over-the-top and broad like The Horns of Nimon.
Yes, the Doctor does climb into a Dalek casing at one point, but
brief and fun. The best parts are the
inhabitants of the planet. The guards,
members of a fierce military race are horribly inept.
You'd expect crack troops to be guarding
something so special, but they're incompetent bunglers right on up to
in charge. The rebels are no
better. They're like the People's Front
of Judea in Monty Python's Life of Brian,
sitting around holding meetings and making plans, but never actually
This was the first time I've seen this adventure, and I
thought it was great from beginning to end.
With a lot of unexpected twists on the typical Who
story, it'll keep viewers guessing, and smiling to themselves,
the whole way through.
another atypical Doctor Who
story. Immediately after leaving the Space Museum
the group plays with a device that they were given, a Time-Space
that lets them see a TV-like image from anywhere in space and time. After playing with that a bit and watching Lincoln give the Gettysburg
address (I was a bit surprised that it was well known in England)
and peaking in on
Shakespeare (the clip of The Beatles playing Ticket to Ride
is not included unfortunately! I believe
it was in the UK
though I could be mistaken) the party arrives on the desert planet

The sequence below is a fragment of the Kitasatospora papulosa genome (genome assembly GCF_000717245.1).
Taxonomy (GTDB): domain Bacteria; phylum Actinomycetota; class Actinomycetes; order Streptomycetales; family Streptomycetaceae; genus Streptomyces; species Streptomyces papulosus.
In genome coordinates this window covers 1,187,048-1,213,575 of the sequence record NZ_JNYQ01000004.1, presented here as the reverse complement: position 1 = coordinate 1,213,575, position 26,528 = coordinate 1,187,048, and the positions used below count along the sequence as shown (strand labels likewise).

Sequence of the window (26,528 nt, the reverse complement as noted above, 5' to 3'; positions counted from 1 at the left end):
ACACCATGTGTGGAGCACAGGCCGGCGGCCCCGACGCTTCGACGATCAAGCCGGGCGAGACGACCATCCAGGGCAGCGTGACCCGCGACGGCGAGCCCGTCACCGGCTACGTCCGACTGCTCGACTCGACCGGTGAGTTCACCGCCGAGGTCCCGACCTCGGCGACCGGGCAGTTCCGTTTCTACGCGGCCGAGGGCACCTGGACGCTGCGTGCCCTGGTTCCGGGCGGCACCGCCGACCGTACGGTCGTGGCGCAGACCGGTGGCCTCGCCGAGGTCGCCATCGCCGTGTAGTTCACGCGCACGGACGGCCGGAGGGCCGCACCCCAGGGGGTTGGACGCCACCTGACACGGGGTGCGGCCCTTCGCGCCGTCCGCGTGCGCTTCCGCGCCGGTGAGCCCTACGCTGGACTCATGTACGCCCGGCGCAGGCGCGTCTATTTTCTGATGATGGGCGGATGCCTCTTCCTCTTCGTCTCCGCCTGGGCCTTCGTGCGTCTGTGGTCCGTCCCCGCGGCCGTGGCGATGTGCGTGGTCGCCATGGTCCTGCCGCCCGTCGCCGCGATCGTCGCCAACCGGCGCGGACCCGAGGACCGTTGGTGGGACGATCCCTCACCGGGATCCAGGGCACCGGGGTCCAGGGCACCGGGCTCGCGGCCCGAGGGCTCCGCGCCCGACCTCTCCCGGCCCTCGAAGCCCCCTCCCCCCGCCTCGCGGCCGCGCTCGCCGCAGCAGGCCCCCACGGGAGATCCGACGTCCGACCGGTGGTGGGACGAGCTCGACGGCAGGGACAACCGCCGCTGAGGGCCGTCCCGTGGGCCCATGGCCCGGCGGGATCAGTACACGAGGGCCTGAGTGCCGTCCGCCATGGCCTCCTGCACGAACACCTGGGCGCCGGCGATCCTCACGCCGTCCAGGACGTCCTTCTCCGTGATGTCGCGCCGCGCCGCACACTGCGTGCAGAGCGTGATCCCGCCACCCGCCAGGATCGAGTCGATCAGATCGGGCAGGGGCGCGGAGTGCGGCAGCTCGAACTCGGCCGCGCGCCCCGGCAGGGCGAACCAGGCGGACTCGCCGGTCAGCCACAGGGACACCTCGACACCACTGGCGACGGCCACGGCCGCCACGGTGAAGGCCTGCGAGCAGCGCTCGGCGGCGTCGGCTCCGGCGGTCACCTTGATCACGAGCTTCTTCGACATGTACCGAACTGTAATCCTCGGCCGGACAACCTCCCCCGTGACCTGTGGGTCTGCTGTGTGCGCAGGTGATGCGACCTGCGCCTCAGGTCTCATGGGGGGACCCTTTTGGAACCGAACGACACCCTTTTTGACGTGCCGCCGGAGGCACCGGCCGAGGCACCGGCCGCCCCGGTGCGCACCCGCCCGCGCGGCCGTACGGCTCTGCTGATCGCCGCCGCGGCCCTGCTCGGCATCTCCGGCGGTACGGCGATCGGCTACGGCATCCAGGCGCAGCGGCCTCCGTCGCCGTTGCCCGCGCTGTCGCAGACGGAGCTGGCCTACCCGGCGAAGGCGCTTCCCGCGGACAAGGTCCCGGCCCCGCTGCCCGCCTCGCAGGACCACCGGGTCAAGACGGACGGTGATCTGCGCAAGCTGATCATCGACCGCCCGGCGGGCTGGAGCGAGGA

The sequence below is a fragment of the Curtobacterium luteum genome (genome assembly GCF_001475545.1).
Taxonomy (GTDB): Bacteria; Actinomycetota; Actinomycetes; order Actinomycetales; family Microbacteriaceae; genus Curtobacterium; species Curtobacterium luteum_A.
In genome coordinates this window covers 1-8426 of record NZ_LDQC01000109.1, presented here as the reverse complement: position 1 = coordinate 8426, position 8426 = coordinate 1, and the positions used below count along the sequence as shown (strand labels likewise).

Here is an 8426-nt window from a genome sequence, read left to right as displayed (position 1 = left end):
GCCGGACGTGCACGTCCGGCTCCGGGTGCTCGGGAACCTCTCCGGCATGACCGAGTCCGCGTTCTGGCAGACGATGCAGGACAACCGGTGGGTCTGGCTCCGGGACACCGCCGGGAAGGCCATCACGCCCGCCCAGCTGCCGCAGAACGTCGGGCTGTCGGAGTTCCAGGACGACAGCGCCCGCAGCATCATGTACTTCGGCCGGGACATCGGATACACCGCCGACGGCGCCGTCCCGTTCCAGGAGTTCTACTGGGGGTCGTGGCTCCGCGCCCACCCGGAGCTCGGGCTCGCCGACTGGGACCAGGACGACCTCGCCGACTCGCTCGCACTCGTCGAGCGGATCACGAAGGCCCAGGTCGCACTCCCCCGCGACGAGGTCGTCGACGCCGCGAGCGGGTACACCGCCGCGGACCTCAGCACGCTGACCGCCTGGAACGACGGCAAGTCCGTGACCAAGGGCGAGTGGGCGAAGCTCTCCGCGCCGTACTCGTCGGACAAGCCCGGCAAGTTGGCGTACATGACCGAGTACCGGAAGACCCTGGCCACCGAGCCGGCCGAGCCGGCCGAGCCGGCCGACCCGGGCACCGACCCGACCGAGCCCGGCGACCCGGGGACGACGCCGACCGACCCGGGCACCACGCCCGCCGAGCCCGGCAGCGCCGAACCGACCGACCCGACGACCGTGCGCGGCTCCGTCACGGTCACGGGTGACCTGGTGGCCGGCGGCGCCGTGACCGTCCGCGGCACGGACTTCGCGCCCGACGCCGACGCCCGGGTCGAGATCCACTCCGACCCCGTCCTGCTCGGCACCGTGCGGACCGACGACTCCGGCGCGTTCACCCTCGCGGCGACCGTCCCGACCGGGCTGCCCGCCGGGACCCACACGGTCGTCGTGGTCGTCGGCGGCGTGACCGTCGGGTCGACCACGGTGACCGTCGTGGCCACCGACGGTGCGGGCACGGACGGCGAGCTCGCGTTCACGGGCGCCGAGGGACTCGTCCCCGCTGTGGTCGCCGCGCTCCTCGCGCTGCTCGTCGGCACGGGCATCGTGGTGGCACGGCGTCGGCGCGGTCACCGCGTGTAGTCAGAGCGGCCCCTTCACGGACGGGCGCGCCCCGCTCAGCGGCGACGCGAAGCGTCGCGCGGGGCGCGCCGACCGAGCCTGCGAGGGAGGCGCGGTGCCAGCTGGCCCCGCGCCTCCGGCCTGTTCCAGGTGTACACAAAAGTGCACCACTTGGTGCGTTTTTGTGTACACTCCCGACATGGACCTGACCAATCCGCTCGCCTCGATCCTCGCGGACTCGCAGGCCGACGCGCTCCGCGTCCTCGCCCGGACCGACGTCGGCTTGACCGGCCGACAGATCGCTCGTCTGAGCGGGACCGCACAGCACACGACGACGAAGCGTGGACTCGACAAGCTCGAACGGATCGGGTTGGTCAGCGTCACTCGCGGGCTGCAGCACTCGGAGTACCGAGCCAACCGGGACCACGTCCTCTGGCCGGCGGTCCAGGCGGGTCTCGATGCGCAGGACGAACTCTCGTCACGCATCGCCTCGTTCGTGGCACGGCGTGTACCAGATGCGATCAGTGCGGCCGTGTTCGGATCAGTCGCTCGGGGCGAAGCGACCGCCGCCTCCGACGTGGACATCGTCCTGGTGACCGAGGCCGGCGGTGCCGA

While Ian and Vicki go exploring, Barbra and the Doctor stay
behind and relax. The Time-Space
Visualiser was left on however and it pulls in a signal from the Daleks. The mechanical monsters are planning on
attacking the Doctor. They have a lock
on the TARDIS and are willing to follow him wherever he goes.
The first thing the Doctor does is try to find the missing
members of his party, and promptly gets captured by the inhabitants of
a group of fish-like creatures, who are planning on turning over the
and his friends (now reunited) to the Daleks in exchange for them
planet in peace. The Doctor escapes,
naturally, tricks the Daleks away from the TARDIS, and the group is off
through time and space with the Daleks close behind.
This was a great series too.
At first it plays out like a typical adventure with the party
split up and a threat being discovered.
There is also a problem that needs to be solved:
the native Aridius inhabitants are being
attacked by monsters and have walled off parts of their underground
protect themselves. Most viewers
watching for the first time probably assumed that the entire adventure
take place on Aridius with The Doctor ultimately protecting the fishmen
both the Daleks and the invading squid-creatures. Not
As soon as he can the Doctor and company jump in the TARDIS and
the duplicitous Aridians to their fate.
The next chunck of the story has the group landing anywhere and
everywhere. On a old wooden ocean
vessel, the top of the Empire
and even a strange place inhabited by Frankenstein's monster and ghosts. It's a fun ride that ends up introducing
new mechanical race, the Mechanoids.
(With the Dalek's being so popular at the time it's obvious that
was trying to capture lightning in a bottle for the second time in a
row.) It's an unusual adventure (is this
time that the Doctor has run from a threat?) that works well. They through in everything including the
kitchen sink into this script, and surprisingly it worked.
The story even ends with a great sequence that was touching. I won't ruin the surprise, but it was icing
on the cake.